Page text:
8. Tragedy of the Soviet village. T. 4.
9. Calculated on: RGAE, t. 1562, op. 82, 272, l. 44.
10. RGAE, t. 1562, op. 82, 272, l. 14, 15, 23, 24.
11. RGASPI, t. 17, op. 120, 117, l. 24; Hammer. 1934. June 26; Hammer. 1934. Sep. 12; Tragedy of the Soviet village. Page 179.
12. RGASPI, t. 17, op. 120, 117, l. 25.
13. Forward. 1941. June 3.
14. Hammer. 1934. June 26.
15. Hammer. 1934. March 28; June 2.
16. GARO, t. river-4034, op. 8, 4, l. 75.
17. M.N. Glumnaya. Individual country economy in the European North of Russia in 1933 - 1937: Yew.... edging. east. sciences. M, 1994. Page 49.
18. Hammer. 1934. May 14.
19. RGASPI, t. 17, op. 120, 117, l. 22-23; 118, l. 96; Hammer. 1934. July 21; Oct. 5; Tragedy of the Soviet village. Page 312.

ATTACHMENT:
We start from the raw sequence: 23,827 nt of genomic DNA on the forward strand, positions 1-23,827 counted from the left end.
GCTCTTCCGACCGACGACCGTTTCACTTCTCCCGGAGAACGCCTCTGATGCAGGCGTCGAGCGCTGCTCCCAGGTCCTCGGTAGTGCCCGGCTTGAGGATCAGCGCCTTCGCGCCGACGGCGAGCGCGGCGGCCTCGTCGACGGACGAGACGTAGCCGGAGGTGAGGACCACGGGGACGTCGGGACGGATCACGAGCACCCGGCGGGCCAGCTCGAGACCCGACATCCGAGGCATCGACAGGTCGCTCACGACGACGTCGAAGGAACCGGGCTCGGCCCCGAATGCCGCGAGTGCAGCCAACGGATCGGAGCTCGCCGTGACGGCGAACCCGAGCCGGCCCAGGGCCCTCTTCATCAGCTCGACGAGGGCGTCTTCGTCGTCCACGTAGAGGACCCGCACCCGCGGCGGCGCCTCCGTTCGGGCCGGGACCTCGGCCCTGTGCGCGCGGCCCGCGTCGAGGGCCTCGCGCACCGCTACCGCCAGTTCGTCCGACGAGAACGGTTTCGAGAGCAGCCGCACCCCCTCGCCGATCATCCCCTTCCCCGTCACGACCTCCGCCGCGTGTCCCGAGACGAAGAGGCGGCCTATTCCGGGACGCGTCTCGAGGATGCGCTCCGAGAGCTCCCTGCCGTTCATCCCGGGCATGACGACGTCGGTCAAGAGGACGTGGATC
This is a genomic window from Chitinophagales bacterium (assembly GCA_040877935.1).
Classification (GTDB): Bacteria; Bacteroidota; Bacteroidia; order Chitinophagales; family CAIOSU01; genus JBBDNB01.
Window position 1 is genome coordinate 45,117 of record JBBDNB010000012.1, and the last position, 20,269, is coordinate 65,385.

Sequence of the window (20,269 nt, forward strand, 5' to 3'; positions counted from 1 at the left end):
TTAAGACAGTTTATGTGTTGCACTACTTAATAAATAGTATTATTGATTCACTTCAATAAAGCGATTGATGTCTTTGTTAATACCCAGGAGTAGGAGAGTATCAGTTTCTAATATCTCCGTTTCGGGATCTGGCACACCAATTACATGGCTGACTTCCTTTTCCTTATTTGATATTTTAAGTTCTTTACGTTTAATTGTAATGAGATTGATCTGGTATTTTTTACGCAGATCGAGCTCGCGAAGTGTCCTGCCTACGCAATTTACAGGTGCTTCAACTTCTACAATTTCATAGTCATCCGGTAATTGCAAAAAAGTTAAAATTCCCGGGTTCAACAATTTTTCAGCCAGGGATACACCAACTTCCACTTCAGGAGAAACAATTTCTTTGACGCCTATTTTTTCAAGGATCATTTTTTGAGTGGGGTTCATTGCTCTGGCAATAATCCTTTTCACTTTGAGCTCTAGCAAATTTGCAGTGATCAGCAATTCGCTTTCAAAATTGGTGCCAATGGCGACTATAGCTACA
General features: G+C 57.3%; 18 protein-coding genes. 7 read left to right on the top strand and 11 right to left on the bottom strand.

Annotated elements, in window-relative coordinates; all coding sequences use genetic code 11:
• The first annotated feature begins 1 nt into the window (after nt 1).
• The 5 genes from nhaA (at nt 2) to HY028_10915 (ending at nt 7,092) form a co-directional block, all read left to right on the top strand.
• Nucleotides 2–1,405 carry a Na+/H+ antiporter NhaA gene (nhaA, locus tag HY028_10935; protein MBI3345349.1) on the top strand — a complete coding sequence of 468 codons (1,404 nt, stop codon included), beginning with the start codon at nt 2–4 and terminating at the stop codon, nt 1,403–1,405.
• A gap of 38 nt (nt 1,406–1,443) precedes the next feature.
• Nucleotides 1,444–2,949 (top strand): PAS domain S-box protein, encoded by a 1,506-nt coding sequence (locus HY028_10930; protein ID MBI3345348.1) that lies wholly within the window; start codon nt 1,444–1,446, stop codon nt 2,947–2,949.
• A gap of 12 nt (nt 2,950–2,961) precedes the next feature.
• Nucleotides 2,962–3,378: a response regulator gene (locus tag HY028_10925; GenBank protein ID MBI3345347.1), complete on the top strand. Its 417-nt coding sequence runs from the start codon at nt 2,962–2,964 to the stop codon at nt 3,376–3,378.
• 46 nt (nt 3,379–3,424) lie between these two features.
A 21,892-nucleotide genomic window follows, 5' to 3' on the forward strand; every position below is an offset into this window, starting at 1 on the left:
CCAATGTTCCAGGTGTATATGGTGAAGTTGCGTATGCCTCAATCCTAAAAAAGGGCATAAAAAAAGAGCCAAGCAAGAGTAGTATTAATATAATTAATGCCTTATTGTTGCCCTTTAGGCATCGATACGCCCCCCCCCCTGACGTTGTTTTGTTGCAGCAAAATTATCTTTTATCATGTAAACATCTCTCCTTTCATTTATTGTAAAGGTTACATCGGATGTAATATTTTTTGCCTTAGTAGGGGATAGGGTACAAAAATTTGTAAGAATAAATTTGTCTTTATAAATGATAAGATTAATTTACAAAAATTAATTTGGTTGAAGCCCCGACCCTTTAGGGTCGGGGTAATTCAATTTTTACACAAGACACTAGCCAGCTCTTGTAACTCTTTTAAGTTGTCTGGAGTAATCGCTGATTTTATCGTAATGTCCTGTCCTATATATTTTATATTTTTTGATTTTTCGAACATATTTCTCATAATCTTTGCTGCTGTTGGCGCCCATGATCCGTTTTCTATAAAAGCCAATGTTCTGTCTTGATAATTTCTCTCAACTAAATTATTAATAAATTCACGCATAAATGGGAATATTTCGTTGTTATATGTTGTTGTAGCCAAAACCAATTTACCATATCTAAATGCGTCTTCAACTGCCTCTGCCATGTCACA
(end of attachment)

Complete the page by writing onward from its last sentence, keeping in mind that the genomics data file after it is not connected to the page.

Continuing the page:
20. Hammer. 1934. June 26; Aug. 26; Tragedy of the Soviet village.... Page 310.
21. RGASPI, t. 17, op. 120, 118, l. 94; Hammer. 1934. June 26; Tragedy of the Soviet village. Page 310, 312.
22. Hammer. 1934. Apr. 23; May 14; Tragedy of the Soviet village. Page 179, 313.
23. RGASPI, t. 17, op. 120, 118, l. 96; Sozzalisti-

chesky agriculture. 1933. Jan. 9 23, l. 4, 6, 33.

24. RGASPI, t. 17. op. 120. 117, l. 23; 118, l. 10; TsDNIRO, t. 166, op. 1, 23, l. 33.
25. TsDNIRO, t. 166, op. 1, 22, l. 81, 127-128;